Royal Navy Submarines 1901 To The Present Day

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The answer to the point that my right hon. Friend made in his reply to the intervention that he was good enough to allow me to make is that this country's defence and commercial maritime interests are wholly indissoluble. Underlining almost all the United Kingdom's trading activities is an inescapable maritime link, the most important element of which is merchant shipping. The British merchant fleet, and many other important elements, are now in such sharp decline —that is the point that the hon.

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Member for Clackmannan was making —that they face possible extinction within the next few years. The process is not a self-correcting one. It can only worsen if present policies are allowed to continue. We have it in our power to arrest the decline, to safeguard and create employment in our society and to enhance our defence capability. That is what I wish to argue for.

I have such respect for my right hon. Friend that I regret to have to make these points, but I am glad to make them in the presence of my right hon. Friend the Secretary of State. The complacency of the Government and Ministers in this most serious situation is astounding. Member for Clackmannan referred to the great Dr. Pangloss of whom Francois-Marie Arouet—Monsieur de Voltaire, the phoney philosopher—wrote, and who said that everything was for the best in the best of possible worlds.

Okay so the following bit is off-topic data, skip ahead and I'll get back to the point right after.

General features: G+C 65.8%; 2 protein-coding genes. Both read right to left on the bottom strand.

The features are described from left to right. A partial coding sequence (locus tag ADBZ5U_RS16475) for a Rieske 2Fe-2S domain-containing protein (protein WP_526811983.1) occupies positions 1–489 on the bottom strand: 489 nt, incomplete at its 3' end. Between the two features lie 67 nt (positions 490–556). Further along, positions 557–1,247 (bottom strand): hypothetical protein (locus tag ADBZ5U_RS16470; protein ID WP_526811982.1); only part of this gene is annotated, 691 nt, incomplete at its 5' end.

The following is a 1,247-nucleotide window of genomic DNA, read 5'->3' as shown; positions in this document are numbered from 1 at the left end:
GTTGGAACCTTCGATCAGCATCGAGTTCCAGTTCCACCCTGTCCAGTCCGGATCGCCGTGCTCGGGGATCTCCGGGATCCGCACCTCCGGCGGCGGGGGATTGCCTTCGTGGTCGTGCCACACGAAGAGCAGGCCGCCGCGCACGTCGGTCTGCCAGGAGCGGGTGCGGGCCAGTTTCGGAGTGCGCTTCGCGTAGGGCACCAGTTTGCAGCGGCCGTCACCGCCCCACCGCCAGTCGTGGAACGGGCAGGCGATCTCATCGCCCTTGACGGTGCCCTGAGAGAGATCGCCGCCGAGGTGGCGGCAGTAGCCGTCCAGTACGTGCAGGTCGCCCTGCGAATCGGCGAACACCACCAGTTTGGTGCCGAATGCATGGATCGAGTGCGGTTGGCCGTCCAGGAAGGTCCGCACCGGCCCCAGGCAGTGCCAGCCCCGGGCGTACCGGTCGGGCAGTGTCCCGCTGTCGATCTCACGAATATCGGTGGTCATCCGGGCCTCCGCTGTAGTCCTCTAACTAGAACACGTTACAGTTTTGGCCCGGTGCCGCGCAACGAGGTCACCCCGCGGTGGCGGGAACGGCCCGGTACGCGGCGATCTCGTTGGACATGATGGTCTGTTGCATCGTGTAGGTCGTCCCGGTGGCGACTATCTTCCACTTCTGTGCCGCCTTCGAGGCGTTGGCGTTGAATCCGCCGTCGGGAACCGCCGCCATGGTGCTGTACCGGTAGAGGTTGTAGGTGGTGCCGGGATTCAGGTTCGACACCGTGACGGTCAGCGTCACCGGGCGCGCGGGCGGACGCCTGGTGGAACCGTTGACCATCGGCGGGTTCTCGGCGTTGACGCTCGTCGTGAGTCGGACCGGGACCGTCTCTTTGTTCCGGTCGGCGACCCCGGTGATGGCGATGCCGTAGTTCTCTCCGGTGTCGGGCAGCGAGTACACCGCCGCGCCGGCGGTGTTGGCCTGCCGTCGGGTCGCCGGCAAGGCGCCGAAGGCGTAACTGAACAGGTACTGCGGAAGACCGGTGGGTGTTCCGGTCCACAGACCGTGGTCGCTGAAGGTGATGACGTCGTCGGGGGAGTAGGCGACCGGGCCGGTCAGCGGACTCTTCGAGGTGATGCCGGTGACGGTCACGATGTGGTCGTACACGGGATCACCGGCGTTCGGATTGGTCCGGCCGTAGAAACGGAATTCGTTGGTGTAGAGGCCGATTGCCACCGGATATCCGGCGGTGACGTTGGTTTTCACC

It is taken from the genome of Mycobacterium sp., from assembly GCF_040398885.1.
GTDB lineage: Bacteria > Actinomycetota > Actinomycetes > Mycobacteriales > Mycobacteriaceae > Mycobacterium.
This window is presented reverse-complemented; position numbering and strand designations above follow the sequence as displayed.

Friend said, we have had a report —no doubt most carefully worked on in his Department —but if ever a report was Panglossian, that was it. I give him an immediate answer to the point that he was making, after my intervention and that of my hon. Friends, if he believes that our merchant shipping capability is adequate for our defence needs. I shall give him one example of the way that it plainly is not.

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The whole House knows it is not. We could not mount another Falklands operation today. We do not have the ships. What are the facts? As the House is aware, and as the hon.

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Member for Clackmannan said, 10 years ago there were 1, ships of gross registered tonnes and upwards on the British register. Today, the number is not the that he mentioned; it is less. It is probably only , and the number continues to fall. The latest evidence was shown by BP flagging out the other day.